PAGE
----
R.O.B. the Family Robot

R.O.B. the Robot

Another super rare gadget from Nintendo just like the Virtual Boy was R.O.B. the Robot. R.O.B. stands for Robotic Operating Buddy. In Japan it was called Family Robot and was released in 1984.

The R.O.B. functions by receiving commands via optical flashes from a television screen. With the head pointed always at the screen, the arms move left, right, up, and down, and the hands pinch together and separate to manipulate objects on fixtures attached to the base.

Gamers without experience might wonder how R.O.B. relays data back to the NES, and in fact there is no direct way to do so. 2 compatible games were Gyromite, also called Robot Gyro (Included with every R.O.B.) and Stack-Up, also called Robot Block (sold separately).

R.O.B & Gyromite

R.O.B & Stack-Up

In Gyromite, one of R.O.B.’s base attachments holds and pushes buttons on an ordinary controller. In Stack-Up the player is supposed to press a button on his or her own controller to indicate when R.O.B. completes a task. While the Robot Series games were among the most complex of its time, they were reliant upon the honor system.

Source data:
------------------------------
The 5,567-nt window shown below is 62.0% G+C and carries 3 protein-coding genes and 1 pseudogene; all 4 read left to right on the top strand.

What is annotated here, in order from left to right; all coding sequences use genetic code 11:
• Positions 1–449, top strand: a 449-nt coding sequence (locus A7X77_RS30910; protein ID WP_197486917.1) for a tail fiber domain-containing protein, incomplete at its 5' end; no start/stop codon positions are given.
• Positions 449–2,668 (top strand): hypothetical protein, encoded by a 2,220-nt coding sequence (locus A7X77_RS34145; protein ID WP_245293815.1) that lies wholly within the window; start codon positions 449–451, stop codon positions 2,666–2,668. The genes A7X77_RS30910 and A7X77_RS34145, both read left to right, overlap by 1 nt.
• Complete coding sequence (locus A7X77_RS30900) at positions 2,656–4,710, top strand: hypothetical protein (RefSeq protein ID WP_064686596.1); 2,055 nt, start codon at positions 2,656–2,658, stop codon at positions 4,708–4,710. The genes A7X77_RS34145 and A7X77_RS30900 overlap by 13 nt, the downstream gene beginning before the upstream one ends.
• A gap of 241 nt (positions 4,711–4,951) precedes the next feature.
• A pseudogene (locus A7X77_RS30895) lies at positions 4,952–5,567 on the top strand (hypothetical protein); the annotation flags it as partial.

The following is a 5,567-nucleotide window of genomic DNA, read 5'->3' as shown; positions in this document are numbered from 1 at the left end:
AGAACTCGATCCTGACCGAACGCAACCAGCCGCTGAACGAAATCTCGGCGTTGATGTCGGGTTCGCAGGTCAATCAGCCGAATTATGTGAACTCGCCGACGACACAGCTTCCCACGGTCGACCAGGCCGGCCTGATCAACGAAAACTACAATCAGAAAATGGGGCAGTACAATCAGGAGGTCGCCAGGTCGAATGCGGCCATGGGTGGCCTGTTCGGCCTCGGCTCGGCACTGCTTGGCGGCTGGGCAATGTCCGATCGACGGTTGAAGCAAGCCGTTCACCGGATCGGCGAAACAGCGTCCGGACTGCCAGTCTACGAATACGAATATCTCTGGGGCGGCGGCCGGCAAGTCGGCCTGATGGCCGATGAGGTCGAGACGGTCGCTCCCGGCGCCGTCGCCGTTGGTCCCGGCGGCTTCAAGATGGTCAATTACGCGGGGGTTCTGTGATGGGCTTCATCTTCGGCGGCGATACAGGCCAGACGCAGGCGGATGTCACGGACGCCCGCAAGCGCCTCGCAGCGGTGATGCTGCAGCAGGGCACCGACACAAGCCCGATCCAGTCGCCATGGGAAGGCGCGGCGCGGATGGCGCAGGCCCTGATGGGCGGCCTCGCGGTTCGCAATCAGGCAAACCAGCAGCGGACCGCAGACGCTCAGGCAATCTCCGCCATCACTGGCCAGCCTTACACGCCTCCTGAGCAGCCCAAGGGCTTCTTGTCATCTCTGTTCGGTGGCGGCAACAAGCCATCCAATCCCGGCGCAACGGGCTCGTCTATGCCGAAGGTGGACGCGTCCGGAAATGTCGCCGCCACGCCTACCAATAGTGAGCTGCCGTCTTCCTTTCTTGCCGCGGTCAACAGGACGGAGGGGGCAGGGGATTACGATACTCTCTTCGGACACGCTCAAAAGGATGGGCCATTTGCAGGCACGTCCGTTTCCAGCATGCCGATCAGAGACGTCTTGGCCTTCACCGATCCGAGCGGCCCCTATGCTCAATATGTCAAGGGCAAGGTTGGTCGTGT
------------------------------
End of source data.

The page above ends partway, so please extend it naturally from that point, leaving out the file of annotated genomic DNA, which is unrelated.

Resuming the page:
Gyromite & Stack-Up NES Boxart

Here’s an interesting video introduction of R.O.B., found on YouTube:

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2 thoughts on “R.O.B. the Family Robot

  1. there is an error in this text rob was sold in europe i have the french version

  2. Ok. I took off the wrong information. So there was a pal version, right? The early us-versions had a 60 to 72 pin converter inside.

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